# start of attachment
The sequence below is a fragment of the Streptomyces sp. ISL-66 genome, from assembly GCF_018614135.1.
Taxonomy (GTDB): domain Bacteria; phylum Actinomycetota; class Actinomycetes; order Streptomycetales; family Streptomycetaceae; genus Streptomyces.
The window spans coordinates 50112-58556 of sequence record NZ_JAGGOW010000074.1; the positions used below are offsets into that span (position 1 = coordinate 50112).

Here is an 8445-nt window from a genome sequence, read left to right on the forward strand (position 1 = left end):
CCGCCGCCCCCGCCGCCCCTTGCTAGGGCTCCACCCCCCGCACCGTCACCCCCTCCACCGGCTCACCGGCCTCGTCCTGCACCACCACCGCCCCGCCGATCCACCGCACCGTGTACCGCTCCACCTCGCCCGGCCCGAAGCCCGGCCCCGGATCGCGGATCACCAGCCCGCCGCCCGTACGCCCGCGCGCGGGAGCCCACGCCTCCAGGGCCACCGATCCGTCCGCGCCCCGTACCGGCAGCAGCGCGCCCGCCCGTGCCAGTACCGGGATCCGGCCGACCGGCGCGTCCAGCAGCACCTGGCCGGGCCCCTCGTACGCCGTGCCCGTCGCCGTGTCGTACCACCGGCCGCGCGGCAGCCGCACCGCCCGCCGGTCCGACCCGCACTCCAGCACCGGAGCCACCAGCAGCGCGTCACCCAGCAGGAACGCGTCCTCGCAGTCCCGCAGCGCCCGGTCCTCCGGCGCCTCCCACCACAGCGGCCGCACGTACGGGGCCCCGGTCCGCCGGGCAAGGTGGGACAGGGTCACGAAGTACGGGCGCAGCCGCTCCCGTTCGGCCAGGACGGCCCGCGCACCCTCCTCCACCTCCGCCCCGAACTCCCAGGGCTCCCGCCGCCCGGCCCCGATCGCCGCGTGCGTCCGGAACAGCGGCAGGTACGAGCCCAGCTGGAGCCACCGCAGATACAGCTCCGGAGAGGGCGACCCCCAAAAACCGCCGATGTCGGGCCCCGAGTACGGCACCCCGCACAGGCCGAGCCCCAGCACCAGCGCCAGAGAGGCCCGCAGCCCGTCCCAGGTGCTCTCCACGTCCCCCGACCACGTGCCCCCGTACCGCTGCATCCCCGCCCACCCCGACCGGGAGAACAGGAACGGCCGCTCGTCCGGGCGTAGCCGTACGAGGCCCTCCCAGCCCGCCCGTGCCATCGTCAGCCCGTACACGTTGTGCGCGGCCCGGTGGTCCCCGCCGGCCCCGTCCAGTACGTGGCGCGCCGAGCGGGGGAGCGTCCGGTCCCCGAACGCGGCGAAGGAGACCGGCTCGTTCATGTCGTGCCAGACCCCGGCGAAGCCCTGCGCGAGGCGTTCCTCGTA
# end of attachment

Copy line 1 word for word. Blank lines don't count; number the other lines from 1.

The sequence below is a fragment of the Streptomyces sp. ISL-66 genome, from assembly GCF_018614135.1.